[00:01:57] He’s always been an entrepreneur, he’s always worked for himself, my dad. And I was telling him, it is the difference between the myth of what an entrepreneur is and that’s symbolized by Elon Musk, the singular brilliant individual. An inventor who comes along with these radical ideas, takes tons of venture capital money and disrupts the world and sort of makes it better and becomes this hero that people worship.
[00:02:21] And he’s like, yeah, that’s not what an entrepreneur is. An entrepreneur is someone like me, a scrapper, a hustler. Someone who goes into business for themselves. Anyone who goes into business for themselves. I never understood why all these people are so drawn to this. Like, if you lose your job, reading Elon Musk’s biography isn’t going to teach you shit.
[00:02:38] And I was like, Dad, I’m writing that down. I’m taking that for the book.
Wailin: [00:02:40] And you go into this a little bit in the book, but can you talk about the kinds of businesses that your dad ran? And actually, I mean, it traces back even further to that to your grandparents, they ran their own businesses.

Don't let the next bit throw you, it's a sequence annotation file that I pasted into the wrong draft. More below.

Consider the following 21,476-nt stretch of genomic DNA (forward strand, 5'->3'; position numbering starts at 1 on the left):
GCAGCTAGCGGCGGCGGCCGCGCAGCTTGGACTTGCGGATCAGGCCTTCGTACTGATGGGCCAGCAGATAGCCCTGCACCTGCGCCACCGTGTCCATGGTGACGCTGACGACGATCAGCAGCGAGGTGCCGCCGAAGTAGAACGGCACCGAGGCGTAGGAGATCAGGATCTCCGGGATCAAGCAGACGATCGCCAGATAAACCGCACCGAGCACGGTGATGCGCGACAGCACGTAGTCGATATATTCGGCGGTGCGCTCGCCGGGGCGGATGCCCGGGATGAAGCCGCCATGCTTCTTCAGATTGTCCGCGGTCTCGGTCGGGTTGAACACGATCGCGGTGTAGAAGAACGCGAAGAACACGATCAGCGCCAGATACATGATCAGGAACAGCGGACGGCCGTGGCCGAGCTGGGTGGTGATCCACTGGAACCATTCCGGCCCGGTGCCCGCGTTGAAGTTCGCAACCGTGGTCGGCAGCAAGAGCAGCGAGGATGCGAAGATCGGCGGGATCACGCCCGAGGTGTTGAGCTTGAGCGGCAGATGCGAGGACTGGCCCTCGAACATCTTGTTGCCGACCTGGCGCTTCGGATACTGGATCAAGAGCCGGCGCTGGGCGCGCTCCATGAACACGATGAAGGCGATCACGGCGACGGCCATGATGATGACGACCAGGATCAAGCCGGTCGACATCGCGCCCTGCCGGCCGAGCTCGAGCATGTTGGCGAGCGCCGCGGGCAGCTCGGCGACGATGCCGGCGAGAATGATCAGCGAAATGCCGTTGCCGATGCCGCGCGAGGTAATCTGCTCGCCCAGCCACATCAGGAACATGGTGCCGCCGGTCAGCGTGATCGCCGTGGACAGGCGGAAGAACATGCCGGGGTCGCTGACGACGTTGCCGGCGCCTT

David: [00:02:51] Who knows what business my grandparents or my great-grandparents ran in the shtetls of eastern Europe in the 19th century, but on my mother’s side they were Jewish immigrants from Germany that were in the tobacco business in Quebec City and then, like many Jews in Montreal and New York and other places, they entered the schmatte business. The garment business. They were tailors and cutters and they started their own companies. And my mother’s father started a tool company, importing hardware and importing stuff from China and Japan and Korea. We’re talking in the 1950s and ‘60s, and that company’s still around today.
[00:03:31] My father always kind of knew he was going to be an entrepreneur. He worked a lot of places but he’d started some other businesses when he was in high school and university and he started out on his own and sort of started a law firm and found clients, built a practice, had a partner, the partner moved to Florida. Did other things and just started investing in some of the deals he was working on. That’s kind of what he’s done. It’s funny, people always say: what does your father do? It’s like, he’s an entrepreneur, he’s a businessman, it’s not this one defined thing. And it’s always been just him and an assistant or a secretary at times. But it’s never grown into this massive company and yet he’s done very well.